A Melody for the Eyes

When we refer to someone as a “born writer,” we mean this person has an ear tuned to the sound words make on paper, an innate ability to turn syntax into a melody for the eyes. If that innate ability were an orchestra, the string section would be parallel construction.

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Avoid these words and phrases in a letter of recommendation

A quick Internet search will tell you what to put in a letter of recommendation; but it is just as important to know what to leave out. Using certain words, phrases, and information might cause your reader not to admit your student or hire your former employee. These are the most important to avoid:

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No Word Left Behind

With WordRake's fifth anniversary just passed, and the school year just begun, WordRake announces today one of the greatest breakthroughs in the annals of formal education. As of last midnight, WordRake has helped professionals remove 1,994,958,346,719 useless words, which we have collected and saved. As we pass the two-trillion mark today, we will now reverse the WordRake engine and redistribute all of those useless words to those who need them most: The American Student.

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Sasquatch on Noah's Ark

You're on "Coast-to-Coast" with George Noory, and for one hour you’ve debated George’s other guest, who is an expert on where Noah’s Ark landed on Mount Ararat. He has scripture and physical proof, and never mind that the proof has long been identified as wood splinters from a railroad tie in Long Beach.

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Low-Flying "Ls"

From deep in my soul, I apologize for writing this Tip. So many of you have asked me about this, however, it begs for comment, and I have a weakness for the inane. But this is the lamest, least important writing Tip I have ever written, or will ever write. It’s not even a “writing” Tip; it’s a “typing” Tip.

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Back to School with Her and I

After much pondering and many long discussions with my wife, I have decided to run for President of the United States. To prepare for a long and arduous campaign, I have been practicing making the victory sign with both hands at the same time.

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The Modality of Lady Gaga

The Dalai Lama told me  to embrace my enemies, to be thankful for them, because only my enemies could bring me challenge, and without challenge, I would never achieve Enlightenment. So I welcomed into my life all manner of obnoxious persons who disagree with me from my porkpie down to my saddle shoes. I feel much better now and have only one stop left on the road to Enlightenment.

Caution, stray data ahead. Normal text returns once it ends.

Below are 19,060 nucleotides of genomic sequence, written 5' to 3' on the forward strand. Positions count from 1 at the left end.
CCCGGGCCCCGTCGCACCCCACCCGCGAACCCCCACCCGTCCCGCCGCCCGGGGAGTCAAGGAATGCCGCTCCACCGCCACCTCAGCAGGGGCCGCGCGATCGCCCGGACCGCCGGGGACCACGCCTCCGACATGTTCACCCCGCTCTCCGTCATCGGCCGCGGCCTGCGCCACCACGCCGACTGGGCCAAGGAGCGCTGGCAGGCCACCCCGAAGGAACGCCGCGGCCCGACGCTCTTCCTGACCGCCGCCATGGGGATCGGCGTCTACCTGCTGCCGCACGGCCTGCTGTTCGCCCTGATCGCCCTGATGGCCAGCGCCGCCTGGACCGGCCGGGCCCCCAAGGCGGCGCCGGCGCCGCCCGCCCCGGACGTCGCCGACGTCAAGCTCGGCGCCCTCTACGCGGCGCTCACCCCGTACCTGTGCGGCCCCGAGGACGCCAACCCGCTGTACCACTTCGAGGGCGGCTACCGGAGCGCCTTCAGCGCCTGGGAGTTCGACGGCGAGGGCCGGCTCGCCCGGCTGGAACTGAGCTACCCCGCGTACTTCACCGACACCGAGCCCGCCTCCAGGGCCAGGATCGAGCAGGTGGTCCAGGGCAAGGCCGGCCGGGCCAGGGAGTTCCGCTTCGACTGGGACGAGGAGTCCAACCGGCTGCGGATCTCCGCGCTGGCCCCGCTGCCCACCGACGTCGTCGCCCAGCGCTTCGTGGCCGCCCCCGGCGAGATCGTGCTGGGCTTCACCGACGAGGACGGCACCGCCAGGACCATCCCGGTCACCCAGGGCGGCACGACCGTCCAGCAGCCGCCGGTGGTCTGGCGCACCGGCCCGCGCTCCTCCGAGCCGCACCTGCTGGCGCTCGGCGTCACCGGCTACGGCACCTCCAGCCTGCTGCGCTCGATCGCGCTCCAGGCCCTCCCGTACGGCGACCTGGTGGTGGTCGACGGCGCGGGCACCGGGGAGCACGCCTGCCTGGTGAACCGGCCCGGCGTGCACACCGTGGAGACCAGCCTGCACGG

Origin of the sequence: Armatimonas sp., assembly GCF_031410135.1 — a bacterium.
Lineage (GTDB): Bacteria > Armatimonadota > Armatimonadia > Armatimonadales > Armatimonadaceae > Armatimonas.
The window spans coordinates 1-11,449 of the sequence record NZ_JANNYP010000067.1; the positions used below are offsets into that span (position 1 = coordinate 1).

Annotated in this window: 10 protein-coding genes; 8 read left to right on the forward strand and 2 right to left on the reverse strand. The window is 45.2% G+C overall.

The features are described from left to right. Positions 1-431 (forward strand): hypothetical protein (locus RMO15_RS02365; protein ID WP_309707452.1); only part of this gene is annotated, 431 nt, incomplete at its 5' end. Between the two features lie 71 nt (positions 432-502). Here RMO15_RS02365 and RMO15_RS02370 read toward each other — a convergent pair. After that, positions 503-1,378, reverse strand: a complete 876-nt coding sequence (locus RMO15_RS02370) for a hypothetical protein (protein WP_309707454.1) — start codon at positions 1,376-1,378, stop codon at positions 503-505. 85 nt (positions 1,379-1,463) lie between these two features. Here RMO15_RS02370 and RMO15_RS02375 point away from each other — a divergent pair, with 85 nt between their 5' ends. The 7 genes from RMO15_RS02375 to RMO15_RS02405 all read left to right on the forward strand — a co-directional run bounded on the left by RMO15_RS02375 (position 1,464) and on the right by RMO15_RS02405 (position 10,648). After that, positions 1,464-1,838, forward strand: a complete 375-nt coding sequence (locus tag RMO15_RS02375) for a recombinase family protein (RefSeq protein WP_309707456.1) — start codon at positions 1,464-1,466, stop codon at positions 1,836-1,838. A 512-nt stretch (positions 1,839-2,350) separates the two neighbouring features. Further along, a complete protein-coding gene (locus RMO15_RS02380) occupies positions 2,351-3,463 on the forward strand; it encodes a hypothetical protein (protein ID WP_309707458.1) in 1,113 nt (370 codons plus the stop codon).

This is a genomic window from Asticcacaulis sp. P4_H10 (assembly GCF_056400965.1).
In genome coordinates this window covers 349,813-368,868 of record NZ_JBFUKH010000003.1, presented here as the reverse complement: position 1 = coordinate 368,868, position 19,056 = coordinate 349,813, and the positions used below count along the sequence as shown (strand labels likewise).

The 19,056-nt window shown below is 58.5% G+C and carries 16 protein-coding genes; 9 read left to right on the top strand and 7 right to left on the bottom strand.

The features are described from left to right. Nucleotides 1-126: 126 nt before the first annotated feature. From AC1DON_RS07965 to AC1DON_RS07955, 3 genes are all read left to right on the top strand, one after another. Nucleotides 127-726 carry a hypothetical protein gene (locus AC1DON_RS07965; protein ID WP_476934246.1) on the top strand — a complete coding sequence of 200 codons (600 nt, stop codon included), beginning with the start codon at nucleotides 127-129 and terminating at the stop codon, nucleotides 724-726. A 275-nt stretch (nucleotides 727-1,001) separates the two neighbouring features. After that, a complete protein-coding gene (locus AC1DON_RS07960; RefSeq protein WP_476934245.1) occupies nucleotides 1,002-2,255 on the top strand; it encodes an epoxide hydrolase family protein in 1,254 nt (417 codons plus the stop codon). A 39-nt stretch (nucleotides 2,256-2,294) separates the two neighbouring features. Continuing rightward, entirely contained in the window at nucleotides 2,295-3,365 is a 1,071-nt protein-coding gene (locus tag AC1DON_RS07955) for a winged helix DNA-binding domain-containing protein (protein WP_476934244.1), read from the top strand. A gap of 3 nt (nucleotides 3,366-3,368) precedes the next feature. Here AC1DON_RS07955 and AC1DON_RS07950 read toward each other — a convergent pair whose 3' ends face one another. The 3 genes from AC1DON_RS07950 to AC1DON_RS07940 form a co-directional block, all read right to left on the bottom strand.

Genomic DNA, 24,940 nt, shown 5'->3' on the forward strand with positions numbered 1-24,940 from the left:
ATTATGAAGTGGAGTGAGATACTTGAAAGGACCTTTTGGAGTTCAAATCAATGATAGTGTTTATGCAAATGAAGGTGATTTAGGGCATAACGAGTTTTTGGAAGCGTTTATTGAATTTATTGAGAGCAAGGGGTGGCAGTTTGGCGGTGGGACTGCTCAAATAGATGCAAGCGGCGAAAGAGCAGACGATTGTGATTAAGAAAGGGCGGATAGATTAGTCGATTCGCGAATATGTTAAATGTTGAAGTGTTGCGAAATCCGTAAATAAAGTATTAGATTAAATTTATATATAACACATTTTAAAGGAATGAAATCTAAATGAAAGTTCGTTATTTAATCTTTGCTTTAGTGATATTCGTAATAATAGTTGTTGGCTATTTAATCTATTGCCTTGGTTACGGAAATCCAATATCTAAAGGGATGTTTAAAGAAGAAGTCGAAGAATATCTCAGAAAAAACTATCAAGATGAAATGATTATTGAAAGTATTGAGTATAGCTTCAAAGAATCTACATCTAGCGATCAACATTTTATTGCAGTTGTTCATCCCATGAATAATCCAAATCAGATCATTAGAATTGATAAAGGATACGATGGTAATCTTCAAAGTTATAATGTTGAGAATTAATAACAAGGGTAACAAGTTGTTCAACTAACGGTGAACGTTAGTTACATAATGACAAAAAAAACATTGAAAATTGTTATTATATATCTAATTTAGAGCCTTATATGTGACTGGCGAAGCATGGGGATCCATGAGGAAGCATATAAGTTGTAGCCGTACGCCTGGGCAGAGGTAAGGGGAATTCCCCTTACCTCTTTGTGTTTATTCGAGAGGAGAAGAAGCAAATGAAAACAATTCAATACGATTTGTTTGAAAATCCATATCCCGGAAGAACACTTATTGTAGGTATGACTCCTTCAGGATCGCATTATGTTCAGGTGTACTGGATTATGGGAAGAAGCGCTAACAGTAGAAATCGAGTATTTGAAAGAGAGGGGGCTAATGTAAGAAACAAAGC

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Emenem (Part III of III – The Hyphen)

If you have been sane far too long, and you miss the old days of total insanity, ponder why the Oxford American Dictionary would approve this sentence:

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Emenem (Part II of III – The En Dash)

As you know, all grammarians are sadists. You can spot them in elementary school, boiling live frogs. When they reach maturity and start looking for a career, they naturally gravitate toward grammar. No longer satisfied with tying M-80s to the tails of stray cats, they grow up to inflict pain on the rest of us by creating dogma and waiting in the bushes for the rest of us to come along and step in it.

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Emenem (Part I of III - The Em Dash)

With terrorists, disease, and weird weather threatening life on Earth as we know it, it seemed like a good time to talk about em dashes. If we all start using them properly, perhaps we can shift the earth's axis just enough that the asteroid hits Adak instead of Birmingham.

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About Gary Kinder

Gary Kinder
Gary Kinder has taught over 1,000 writing programs for the American Bar Association, the Social Security Administration, PG&E, Kraft, Microsoft, and law firms like Jones Day, Sidley, and WilmerHale. His critically-acclaimed Ship of Gold in the Deep Blue Sea hit #7 on the New York Times Bestsellers List.

In 2012, Gary and his team of engineers created WordRake editing software to provide writers a full-time, reliable editor; to save them time and money; and to give them the confidence their writing is as clear and concise as they can make it. The U.S. Patent & Trademark Office has awarded nine patents to WordRake's unique technology, and Harvard Law School has recognized WordRake as "Disruptive Innovation."